DSP-01 Barriers to the diagnosis of motor neuron disease: a South Australian study.

Dale F. Sharrad, David W. Schultz

Research output: Contribution to journalConference articlepeer-review


Background: MND is a progressive neurodegenerative disease characterised by death of upper and lower motor neurons, leading to progressive weakness of the bulbar, limb, thoracic and abdominal muscles. MND has a fairly stereotypical course, with death from respiratory failure occurring 2-4 years after symptom onset in most cases (1). Making the diagnosis of MND can be straightforward when key clinical criteria are met; however, at first presentation, rarely do patients meet these criteria, neurological changes may be subtle and disease progression slow. Thus, diagnosis poses a significant challenge, particularly in general practice, where patients are most likely to first present. Not surprisingly, there is usually a delay of 10-18 months between symptom onset and MND diagnosis (2). Importantly, early assessment by a neurologist is associated with a shorter time to MND diagnosis (3), which has significant implications for access to healthcare, including Riluzole and multidisciplinary clinics, which improve survival (4). Although delay in diagnosis is well documented, there have been no studies that have sought to identify factors associated with time to diagnosis, thereby enabling targeted implementation of a public health intervention.Objectives: To characterise the clinical factors that influence time to diagnosis of MND.Methods: 112 patients with MND attending the Southern Adelaide MND Clinic enrolled between January 2016 - 2018 were retrospectively recruited in to a cohort study. Information pertaining to the patient's demographics and their journey to diagnosis collected by a specialist physician and stored in the Australian MND Registry during clinic review were analysed to identify factors associated with time to diagnosis.Results: Mean time to diagnosis was 13 ± 1 months (range 1 - 38 months) from symptom onset. 41% of patients were classified as having fast disease progression; compared to those with slow disease progression, these patients were diagnosed earlier (8 ± 1 months vs 16 ± 2 months) (p < 0.0001, t = 34.6, df =220), were less likely to undergo multiple specialist opinions prior to referral to a neurologist (53% vs 73%) (p < 0.05, Chi-squared = 9.5, df =1), and were more disabled at time of diagnosis (mean ALSFRS-R 33 ± 5 vs ALSFRS-R 41 ± 5) (p < 0.0001, t = 12.4, df =220).Discussion and conclusions: Fast disease progression identifies a dichotomy of MND patients diagnosed earlier, although more disabled at diagnosis, likely mediated by a more efficient referral process. A greater awareness of MND is required to shorten time to diagnosis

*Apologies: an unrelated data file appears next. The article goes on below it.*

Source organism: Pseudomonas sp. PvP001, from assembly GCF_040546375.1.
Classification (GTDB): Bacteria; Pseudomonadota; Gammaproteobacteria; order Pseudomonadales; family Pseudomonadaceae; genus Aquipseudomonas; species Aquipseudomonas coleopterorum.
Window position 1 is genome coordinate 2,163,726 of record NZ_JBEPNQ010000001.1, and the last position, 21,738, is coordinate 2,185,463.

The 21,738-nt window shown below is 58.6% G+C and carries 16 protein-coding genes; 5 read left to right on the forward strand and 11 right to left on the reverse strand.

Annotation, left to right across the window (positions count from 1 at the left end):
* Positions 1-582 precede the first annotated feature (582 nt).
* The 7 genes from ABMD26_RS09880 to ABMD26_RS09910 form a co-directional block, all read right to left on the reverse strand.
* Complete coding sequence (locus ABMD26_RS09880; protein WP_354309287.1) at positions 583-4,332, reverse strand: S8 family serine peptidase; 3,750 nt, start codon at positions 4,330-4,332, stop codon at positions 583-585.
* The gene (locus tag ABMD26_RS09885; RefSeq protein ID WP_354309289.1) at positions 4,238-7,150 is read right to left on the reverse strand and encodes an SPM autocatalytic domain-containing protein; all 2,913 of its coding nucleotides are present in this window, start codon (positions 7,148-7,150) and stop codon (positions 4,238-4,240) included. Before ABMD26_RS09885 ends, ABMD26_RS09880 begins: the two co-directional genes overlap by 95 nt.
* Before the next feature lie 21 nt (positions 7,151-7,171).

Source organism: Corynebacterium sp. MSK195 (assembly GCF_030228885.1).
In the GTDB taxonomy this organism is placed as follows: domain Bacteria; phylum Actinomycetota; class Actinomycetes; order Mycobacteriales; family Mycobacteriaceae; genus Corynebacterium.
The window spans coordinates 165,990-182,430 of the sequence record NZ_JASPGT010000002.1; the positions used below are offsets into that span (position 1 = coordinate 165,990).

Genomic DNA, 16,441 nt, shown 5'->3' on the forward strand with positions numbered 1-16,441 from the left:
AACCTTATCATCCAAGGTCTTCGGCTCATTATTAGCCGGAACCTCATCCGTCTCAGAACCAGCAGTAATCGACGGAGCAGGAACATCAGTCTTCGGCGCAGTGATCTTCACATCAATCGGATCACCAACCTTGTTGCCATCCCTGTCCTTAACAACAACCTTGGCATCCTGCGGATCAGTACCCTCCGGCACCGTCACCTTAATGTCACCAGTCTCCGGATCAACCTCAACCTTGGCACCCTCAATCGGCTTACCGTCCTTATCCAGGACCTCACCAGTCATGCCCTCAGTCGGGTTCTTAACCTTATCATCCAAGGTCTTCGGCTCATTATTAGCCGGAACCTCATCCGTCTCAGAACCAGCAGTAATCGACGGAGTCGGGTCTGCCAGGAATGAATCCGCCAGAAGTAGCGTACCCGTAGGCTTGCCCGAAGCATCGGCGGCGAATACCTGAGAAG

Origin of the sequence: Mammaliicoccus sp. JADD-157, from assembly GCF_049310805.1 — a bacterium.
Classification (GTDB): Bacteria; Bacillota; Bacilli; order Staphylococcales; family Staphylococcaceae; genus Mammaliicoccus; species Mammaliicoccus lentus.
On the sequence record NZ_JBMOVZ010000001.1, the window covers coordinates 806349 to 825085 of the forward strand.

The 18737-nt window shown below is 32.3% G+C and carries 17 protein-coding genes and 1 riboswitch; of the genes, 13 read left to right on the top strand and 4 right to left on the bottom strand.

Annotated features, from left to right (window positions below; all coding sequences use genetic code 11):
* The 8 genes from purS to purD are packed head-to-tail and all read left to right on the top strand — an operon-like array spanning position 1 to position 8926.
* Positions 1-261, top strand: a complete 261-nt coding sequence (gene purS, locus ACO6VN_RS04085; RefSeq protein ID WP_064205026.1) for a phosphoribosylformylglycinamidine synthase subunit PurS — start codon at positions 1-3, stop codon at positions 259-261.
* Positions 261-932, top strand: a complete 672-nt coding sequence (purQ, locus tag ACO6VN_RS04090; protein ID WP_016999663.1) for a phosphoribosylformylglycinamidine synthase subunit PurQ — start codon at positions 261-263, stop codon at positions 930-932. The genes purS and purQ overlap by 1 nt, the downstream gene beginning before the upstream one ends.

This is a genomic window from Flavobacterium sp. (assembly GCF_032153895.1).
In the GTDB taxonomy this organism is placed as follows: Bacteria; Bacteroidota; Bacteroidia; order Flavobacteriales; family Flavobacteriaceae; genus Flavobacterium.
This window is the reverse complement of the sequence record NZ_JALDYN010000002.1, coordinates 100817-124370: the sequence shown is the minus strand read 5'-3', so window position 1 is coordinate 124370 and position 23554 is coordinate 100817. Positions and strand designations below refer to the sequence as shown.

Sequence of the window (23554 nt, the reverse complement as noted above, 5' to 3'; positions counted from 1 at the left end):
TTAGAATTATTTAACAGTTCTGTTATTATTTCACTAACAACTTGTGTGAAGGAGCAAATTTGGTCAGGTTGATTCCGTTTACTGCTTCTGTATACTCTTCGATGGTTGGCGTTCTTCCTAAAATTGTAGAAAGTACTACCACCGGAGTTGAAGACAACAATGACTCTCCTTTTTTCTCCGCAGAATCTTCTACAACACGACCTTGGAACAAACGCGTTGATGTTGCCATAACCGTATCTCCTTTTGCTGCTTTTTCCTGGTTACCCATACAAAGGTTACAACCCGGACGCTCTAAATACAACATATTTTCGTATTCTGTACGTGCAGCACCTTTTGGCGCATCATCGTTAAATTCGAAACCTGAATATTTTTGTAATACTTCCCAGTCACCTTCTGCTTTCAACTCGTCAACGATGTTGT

Original languageEnglish
Pages (from-to)289-300
Number of pages12
JournalAmyotrophic Lateral Sclerosis and Frontotemporal Degeneration
Issue numberS1
Publication statusPublished - 8 Nov 2019


  • diagnosis
  • education
  • neurodegenerative disease
  • a south australian study
  • motor neuron disease


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